Infection numbers jump from 17.5 to 24 percent over February
■ The tally of confirmed COVID-19 cases for Dutchess County in March increased by 24 percent over February, to 3,843 from 3,091, according to state data. Putnam County saw an increase of 17.5 percent, to 1,194 cases in March from 985 in February.
■ Mid-Hudson Animal Aid in Beacon reopened to the public on March 24, with adoptions and volunteering by appointment only and social-distancing and mask requirements. Email [email protected]
■ Nursing homes can now allow visitors at all times, except for unvaccinated residents in areas with a high number of COVID-19 cases and lower vaccination rates, or residents who are infected or in isolation or quarantine, Gov. Andrew Cuomo said on March 25. Cases have fallen more than 80 percent since peaking in mid-January during the post-holiday second wave of the pandemic, said Cuomo.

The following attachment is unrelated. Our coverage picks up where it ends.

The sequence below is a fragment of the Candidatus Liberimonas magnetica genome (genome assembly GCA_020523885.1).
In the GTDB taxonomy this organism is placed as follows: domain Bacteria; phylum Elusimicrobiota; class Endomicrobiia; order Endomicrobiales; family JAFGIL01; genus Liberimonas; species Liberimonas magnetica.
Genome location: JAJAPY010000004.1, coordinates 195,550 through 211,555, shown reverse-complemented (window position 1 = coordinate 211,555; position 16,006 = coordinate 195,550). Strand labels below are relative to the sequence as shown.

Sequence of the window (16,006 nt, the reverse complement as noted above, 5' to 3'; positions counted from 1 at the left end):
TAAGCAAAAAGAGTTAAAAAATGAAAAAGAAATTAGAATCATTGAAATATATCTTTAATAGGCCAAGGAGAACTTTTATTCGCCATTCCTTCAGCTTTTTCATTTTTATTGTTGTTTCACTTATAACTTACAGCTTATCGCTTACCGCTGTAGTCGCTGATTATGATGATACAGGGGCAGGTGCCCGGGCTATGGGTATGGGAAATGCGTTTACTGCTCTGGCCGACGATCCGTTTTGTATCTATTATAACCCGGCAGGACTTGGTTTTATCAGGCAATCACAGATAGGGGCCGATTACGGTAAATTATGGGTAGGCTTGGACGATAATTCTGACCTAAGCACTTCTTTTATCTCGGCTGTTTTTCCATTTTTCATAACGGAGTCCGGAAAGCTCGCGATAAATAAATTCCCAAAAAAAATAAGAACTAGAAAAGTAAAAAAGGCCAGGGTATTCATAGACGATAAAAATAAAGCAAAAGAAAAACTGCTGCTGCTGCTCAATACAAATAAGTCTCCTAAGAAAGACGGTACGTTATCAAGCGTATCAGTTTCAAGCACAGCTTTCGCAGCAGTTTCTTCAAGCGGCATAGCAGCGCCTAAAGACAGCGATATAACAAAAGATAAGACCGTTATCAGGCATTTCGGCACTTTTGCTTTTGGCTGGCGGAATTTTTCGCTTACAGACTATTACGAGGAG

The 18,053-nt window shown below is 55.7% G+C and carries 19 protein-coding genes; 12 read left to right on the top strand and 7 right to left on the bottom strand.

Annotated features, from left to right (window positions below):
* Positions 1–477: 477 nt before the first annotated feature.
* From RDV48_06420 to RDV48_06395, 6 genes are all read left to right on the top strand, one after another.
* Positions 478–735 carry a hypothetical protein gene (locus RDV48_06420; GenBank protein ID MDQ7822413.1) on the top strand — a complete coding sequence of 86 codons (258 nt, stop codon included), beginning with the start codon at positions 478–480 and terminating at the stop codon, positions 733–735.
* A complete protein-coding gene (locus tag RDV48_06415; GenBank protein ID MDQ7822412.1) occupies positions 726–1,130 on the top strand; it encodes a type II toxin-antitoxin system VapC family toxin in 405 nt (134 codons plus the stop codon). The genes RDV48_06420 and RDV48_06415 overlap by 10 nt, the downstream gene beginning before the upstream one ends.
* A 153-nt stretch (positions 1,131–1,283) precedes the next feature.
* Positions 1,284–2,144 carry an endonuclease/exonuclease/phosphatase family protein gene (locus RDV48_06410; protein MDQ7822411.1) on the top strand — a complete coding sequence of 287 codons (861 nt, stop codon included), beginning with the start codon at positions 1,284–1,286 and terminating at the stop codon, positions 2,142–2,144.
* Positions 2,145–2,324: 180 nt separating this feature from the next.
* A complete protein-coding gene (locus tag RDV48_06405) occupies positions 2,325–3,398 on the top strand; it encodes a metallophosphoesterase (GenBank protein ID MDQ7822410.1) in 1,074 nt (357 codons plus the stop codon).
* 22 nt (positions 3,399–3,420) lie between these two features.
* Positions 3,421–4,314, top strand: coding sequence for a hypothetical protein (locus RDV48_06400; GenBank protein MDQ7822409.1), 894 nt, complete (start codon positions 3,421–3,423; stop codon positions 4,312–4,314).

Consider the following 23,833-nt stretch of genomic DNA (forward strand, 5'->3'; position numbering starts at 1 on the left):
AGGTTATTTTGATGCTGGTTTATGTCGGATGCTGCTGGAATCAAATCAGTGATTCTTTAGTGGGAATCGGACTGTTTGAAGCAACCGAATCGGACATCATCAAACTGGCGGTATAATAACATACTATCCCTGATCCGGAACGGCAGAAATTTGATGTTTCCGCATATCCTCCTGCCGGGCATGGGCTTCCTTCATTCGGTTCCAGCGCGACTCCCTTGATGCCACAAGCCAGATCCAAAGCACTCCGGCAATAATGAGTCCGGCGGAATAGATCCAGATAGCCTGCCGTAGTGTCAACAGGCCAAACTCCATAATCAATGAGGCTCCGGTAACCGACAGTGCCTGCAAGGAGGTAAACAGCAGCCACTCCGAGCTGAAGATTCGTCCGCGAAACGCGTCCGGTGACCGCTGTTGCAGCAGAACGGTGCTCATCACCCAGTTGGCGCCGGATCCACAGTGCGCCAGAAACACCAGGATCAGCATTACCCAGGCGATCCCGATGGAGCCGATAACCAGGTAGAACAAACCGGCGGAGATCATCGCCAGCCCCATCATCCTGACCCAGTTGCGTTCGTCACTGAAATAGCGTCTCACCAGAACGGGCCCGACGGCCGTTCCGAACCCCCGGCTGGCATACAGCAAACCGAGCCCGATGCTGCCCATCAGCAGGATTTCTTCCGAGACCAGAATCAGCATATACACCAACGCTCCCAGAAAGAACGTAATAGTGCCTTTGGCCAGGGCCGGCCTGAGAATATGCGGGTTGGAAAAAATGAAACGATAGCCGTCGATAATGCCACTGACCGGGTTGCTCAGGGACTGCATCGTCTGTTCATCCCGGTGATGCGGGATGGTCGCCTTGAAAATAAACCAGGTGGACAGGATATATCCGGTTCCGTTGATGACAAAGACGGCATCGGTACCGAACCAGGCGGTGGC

■ Banks, creditors and debt collectors have been notified that the $1,400 stimulus checks being sent to people under the American Rescue Plan Act are exempt from garnishment under New York state law, Attorney General Letitia James said on March 24. Banks are also prohibited from seizing the payments to recoup debts owed to them, said James.
■ The state, in partnership with Cornell University, is launching a free eight-hour, 16-session online Citizen Public Health Training Program for residents who would learn about how to prepare for and respond to public health emergencies and volunteer in their communities. “It gives you a sense of knowledge, gives you a sense of control, and puts you in a position to protect yourself and your family and your neighborhood, and, God forbid there is another emergency, you can volunteer to help,” said Gov. Andrew Cuomo on March 24. Information on the program can be found here.
■ Both the Beacon Veterinary Associates and Glazed Over Donuts in the city announced that they are closed temporarily because of a COVID-19 exposure. Beacon Veterinary plans to reopen on March 30 and Glazed over donuts on April 1.